8. Put the tray inside a clean plastic bag and leave to prove for 1 hour, or until the dough is at least doubled in size and springs back quickly if you prod it lightly with your finger. Meanwhile, heat your oven to 200°C

9. Bake the couronne for 25 minutes until risen and golden. Place on a wire rack. Gently heat the apricot jam with a splash of water, sieve and brush over the warm loaf to glaze. Mix the icing sugar with enough water to make a thin icing, drizzle over the loaf and sprinkle with flaked almonds. Leave to cool.

My process was much simpler because I didn't have to mess with any of the filling or night-before prep. I just made the bread dough and used a regular melted butter and cinnamon/sugar mixture as the filling, as you will soon see in my riveting photographs. However, I did add about 25-30 grams of sugar to the dough, as it wasn't sweet enough the first time I made it.

First, it's important to note that it's a wet, sticky dough. I purposely made it a little less wet the second time I made it because it was too difficult to handle the first time.

You can see in the picture above that it even LOOKS sticky and hard to manage. However, it's a fun dough, too, very ploofy and puffy and squishy, especially after it rises.

LOOK AT THE HEIGHT. You cannot contain it; it does not abide by your rules!

It was a lot less sticky after rising, so it rolled out easily.

(You can tell above that I had started spreading the melted butter and then was like, "Oh, sh*t. I forgot to take the picture.)

Then I did spread it with about 1-2 Tbsp. of melted butter and a mixture of around 65 grams of (regular) sugar and one Tbsp. cinnamon. (You can make any adjustments that you like . . . I was just guessing at what would be appropriate.)

And then, as per usual, I rolled it up.

And then came the tricky part--slicing it in half, leaving one end connected, so that it could be properly twisted. Because the dough wasn't as sticky and hard to work with this time, it actually went quite smoothly. (Prepare for a picture of my hand and giant wrist. I have what you might call a "sturdy" Irish skeleton.)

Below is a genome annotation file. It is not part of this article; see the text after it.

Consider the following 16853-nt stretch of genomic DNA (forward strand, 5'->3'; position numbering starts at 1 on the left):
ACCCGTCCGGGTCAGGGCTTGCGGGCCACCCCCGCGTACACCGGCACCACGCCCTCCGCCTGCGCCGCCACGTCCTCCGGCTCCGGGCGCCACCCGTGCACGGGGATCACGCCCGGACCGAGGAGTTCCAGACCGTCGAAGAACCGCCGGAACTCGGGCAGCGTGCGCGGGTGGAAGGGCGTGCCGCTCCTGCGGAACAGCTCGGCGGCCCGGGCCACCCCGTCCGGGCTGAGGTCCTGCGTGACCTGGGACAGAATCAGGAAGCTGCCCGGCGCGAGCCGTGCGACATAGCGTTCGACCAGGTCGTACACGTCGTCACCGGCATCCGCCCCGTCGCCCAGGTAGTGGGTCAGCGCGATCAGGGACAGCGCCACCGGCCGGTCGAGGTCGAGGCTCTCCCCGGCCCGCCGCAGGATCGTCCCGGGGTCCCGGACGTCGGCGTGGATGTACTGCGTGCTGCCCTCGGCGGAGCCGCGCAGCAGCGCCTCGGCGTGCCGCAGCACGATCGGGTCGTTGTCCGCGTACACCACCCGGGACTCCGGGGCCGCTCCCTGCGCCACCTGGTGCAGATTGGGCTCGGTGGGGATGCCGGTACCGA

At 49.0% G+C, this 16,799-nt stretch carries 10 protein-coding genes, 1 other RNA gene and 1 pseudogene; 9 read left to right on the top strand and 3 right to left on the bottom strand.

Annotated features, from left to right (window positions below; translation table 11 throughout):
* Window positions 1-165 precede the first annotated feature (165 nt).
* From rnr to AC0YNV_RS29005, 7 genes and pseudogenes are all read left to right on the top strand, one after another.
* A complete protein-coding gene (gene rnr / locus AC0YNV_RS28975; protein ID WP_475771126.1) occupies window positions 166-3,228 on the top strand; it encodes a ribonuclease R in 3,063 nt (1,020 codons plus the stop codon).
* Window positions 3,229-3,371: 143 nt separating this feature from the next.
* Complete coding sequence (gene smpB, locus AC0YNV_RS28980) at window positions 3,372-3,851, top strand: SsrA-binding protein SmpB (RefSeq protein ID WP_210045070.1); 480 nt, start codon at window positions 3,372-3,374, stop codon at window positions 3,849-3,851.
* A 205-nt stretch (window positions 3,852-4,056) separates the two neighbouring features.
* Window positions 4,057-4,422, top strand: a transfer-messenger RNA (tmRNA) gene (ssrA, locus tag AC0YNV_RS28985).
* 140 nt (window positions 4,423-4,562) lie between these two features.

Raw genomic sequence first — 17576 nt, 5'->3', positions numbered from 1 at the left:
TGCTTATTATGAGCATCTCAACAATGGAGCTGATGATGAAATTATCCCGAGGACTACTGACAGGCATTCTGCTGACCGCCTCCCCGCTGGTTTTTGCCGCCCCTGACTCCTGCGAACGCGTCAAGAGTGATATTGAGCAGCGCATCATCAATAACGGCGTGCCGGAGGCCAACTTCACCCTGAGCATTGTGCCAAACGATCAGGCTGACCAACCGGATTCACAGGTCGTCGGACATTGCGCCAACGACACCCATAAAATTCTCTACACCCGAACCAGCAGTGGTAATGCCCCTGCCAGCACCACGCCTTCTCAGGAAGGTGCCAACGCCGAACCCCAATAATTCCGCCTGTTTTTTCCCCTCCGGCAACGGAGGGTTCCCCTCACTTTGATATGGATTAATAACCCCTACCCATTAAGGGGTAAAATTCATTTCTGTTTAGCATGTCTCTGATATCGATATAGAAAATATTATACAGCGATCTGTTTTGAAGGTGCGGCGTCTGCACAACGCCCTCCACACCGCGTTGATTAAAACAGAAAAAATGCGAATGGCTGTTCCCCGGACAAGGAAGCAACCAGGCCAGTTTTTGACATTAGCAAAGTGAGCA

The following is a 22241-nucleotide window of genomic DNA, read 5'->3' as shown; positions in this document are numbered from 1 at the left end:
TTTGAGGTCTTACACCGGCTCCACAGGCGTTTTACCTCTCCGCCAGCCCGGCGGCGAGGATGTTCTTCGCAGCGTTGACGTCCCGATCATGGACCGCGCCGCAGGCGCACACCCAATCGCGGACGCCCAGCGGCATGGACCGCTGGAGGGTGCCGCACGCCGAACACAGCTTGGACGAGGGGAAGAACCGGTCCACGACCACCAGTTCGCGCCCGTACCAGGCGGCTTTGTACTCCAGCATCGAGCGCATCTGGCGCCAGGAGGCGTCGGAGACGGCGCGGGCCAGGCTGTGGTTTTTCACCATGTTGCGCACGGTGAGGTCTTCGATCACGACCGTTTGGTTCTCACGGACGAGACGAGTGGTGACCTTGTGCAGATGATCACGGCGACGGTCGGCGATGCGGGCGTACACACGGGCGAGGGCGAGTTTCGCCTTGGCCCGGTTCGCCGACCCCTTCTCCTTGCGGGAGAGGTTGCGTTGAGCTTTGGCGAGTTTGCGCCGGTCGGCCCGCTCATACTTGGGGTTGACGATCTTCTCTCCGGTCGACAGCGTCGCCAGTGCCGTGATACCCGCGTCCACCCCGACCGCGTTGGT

Well, it doesn't look as big in this picture. But rest assured that I have neither discernible wrists or ankles; my arms and calves sort of blend in to my hands and feet. I'm a delicate rose.

Note the end that I left connected:

And then there's nothing to do but wind the two halves around each other. The resulting twist is a bit prettier when some of the innards are twisted out and up so that they're visible.

And then you put the ends together to make the crown!

And then you have to transfer it to the pan in one piece unless you're smarter than I and transferred the strand to the pan before joining the two ends. I re-twisted it a couple of times in the process to try to ensure that it kept a good shape.

And, from here on out, it's a very easy job--simply bake, wait for it to cool, and then ice (if desired).

Now I have a confession to make. All of these pictures are have been from my third attempt at baking the couronne, and I made two of them. (That isn't the confession--that would be a boring confession.) One of them, the one you see above, turned out perfectly. The other one . . . did not.

So, I made one cinnamon couronne and one cinnamon horseshoe that also got overdone on one side for reasons unknown. Baking . . . what can I tell you. It's a son of a bitch.

I have another confession to make. I forgot to take pictures of the above two loaves (from my third time making couronnes) after they were frosted, but I DID take post-icing pictures of the SECOND couronne I had made a week or two prior. You'll be able to see a difference in the shapes, so I wanted to explain the difference.

Our couronne (above), brushed with melted butter:

And so ends the collection of pictures of our couronne. It's the Ned Stark of the blog world--gone too soon. The following is the couronne from my second attempt after being brushed with melted butter.

And then frosted:

If a person wanted even more cinnamon and sugar in the loaf, she could brush the top of the loaf with more melted butter and cinnamon/sugar mixture before it proves, but I think it's pretty as-is. And IT'S SO TENDER. It's undoubtedly the most tender cinnamon-roll-like bread you'll ever eat. For that reason alone, it's a fantastic adaptation of Paul's recipe. Also, obviously, it's very pretty and not any more difficult than regular cinnamon rolls. It's the cinnamon roll you make and take with you when you want to shame someone who annoys you (not that I would ever indulge in this type of childish behavior), or, conversely, when you want to make something delightful for loved ones. Thus, it's beautiful AND multi-purpose, which is so efficient and which, obviously, makes it much better than meth--and that's what I'm looking for in a snack food.